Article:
5 Activities to Improve Your Child’s Executive Functioning Skills

Even if you have a toddler, it is possible to help them improve their executive functioning skills. These are skills that are necessary for learning and success in life. There are several different models regarding executive functioning. Tom Brown, Ph.D is a leading ADHD researcher at the forefront of understanding how executive functions or lack thereof impacts quality of life for children.

My brief internet scouring revealed Brown’s break down as the most popular traits associated with  executive functioning. A mixture of Brown’s clusters can be found in various other models. He divides executive functions into six different “clusters.”

  1. Organizing, prioritizing and activating for tasks
  2. Focusing, sustaining and shifting attention to task
  3. Regulating alertness, sustaining effort and processing speed
  4. Managing frustration and modulating emotions
  5. Utilizing working memory and accessing recall
  6. Monitoring and self-regulating action

Even as adults emotions can be overwhelming. Self-regulation can challenge us. Staying focus can…What was I saying again?

Oh…here are five activities to enhance executive functioning abilities in toddlers

1. Walking the line – Helps with focusing and attention. I used blue painter’s tape on the carpet to create a walkable design for A.J.

2. Family matching game – Utilizes memory and recall. I printed two photos of each  of our immediate family, laminated the photos, then added stars on the back of each matched pair so that A.J. would be able to find matches more easily. This game also helps with color recognition. The stars can be removed to increase difficulty.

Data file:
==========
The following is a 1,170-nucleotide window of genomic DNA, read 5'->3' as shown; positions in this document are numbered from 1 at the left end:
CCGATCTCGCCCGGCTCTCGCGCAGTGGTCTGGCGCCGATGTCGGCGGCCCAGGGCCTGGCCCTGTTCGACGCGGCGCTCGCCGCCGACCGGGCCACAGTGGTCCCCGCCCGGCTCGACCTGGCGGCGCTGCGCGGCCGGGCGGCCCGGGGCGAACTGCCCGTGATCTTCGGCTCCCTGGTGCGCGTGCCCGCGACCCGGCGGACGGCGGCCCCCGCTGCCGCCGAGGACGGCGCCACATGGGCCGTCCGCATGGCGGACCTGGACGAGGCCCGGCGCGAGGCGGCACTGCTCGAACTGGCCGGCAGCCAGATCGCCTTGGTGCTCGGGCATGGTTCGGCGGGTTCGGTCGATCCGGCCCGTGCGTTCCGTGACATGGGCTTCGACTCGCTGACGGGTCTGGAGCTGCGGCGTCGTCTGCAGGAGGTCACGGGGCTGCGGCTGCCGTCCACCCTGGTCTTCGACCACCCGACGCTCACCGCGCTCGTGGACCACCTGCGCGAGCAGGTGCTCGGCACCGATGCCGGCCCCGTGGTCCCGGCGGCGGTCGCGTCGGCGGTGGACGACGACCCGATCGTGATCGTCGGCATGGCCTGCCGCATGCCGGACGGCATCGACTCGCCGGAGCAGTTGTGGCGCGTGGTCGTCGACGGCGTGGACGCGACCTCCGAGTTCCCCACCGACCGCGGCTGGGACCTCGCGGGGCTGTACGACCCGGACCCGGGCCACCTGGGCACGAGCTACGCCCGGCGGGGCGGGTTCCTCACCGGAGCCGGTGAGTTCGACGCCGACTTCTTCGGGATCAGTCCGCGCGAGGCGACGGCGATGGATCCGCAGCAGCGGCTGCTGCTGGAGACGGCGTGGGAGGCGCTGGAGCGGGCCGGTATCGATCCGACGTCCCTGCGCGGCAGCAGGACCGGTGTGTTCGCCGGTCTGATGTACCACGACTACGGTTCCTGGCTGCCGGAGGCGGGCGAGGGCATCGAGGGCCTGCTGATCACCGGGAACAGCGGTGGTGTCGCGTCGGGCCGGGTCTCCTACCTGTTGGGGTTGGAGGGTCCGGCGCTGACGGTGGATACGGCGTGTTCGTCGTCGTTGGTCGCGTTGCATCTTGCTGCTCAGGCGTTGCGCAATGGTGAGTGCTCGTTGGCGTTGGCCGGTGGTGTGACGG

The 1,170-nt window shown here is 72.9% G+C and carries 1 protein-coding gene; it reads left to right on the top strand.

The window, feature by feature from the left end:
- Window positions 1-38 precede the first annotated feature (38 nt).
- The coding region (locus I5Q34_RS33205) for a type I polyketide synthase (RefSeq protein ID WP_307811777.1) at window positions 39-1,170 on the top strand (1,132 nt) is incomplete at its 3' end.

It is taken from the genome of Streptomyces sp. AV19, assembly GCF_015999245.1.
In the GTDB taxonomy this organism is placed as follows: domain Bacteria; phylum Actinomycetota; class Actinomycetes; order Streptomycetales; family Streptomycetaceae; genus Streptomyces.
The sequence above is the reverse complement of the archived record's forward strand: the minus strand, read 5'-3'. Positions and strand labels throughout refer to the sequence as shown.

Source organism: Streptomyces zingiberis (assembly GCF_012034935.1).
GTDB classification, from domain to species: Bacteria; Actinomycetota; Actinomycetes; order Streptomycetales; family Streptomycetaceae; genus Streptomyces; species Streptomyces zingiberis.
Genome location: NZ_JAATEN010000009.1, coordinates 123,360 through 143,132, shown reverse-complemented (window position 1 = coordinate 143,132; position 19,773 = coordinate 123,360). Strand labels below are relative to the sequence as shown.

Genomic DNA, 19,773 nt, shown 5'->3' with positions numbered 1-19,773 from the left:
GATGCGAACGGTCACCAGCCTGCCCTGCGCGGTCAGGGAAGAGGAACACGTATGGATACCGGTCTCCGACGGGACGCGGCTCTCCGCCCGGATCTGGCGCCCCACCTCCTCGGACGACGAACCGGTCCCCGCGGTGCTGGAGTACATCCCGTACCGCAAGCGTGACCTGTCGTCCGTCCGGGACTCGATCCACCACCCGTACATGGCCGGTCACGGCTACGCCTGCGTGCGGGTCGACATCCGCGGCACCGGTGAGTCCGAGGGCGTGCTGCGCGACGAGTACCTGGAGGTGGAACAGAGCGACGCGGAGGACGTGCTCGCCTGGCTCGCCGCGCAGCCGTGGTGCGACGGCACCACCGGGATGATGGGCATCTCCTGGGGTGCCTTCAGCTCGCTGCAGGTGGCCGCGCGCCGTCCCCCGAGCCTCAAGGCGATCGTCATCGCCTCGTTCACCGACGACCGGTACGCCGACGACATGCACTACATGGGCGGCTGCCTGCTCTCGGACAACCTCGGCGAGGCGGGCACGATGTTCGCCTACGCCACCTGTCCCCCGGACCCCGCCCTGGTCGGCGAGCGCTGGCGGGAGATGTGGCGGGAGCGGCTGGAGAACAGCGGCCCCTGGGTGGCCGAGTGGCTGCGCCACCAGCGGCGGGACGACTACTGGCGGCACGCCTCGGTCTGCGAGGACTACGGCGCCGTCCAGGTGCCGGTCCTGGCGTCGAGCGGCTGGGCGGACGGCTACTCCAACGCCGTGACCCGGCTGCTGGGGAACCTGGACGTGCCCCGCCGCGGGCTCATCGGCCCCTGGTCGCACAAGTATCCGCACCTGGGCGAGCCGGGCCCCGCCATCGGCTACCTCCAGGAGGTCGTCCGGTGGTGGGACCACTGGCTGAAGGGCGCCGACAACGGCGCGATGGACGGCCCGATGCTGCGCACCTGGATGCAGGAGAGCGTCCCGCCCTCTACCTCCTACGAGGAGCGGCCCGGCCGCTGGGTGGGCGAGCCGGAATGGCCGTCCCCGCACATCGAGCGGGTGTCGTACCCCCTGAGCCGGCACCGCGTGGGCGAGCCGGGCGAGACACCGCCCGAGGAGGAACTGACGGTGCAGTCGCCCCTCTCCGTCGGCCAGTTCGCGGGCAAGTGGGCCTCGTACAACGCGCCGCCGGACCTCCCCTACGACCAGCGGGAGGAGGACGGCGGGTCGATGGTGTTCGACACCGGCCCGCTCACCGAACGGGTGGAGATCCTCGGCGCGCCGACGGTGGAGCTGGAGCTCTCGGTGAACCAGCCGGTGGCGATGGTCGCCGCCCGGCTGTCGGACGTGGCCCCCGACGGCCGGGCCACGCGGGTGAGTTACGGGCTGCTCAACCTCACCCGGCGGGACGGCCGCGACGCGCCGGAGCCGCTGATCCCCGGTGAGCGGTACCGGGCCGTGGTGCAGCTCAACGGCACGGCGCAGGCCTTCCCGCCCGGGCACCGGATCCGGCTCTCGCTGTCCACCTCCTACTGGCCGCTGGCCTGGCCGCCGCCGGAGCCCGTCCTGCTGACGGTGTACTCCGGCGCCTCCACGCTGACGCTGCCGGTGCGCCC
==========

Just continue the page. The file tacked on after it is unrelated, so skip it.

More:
3. Praying – I sometimes pray much longer than necessary in order to help A.J. develop patience. The food sits in front of him,but he has to wait until I’m finished with my very longwinded prayer before he can touch his food.
4. Calming Mind Glitter Jar – I learned about this idea on Pinterest. I believe the original blogger can be found at Still Life with Circles. Although I made this for A.J., I haven’t really used it yet. It is supposed to give him something to focus on that will help calm him down when he is frustrated. Shake the jar and watch the glitter settle. By the time it settles to the bottom, which is about 3 minutes, he should be a bit calmer. At his current stage however, he usually wants to nurse, wants my full attention, or is hungry. When I address his needs, he calms down. I do think the jar is a good idea for the near future. It’s made from a spagetti jar. I added water, blue glitter glue and purple glitter, I didn’t have blue glitter, but it still turned out beautifully.

Calming Mind Glitter Jar

5. Dance Freeze – A.J. likes to dance and to drum. Sometimes we play a game that I call Dance/Freeze. We dance, then when I say freeze, we have to stop until I say unfreeze. This helps A.J. to gain control over his body and slowly develops his ability to control himself. So far it works better with the dancing than it does with the drumming.
These five activities are fun ways to help improve A.J.’s executive functioning skills. Please share any other fun activities that you come across that you think should be added to this list.
Pray, Persist & Prosper!
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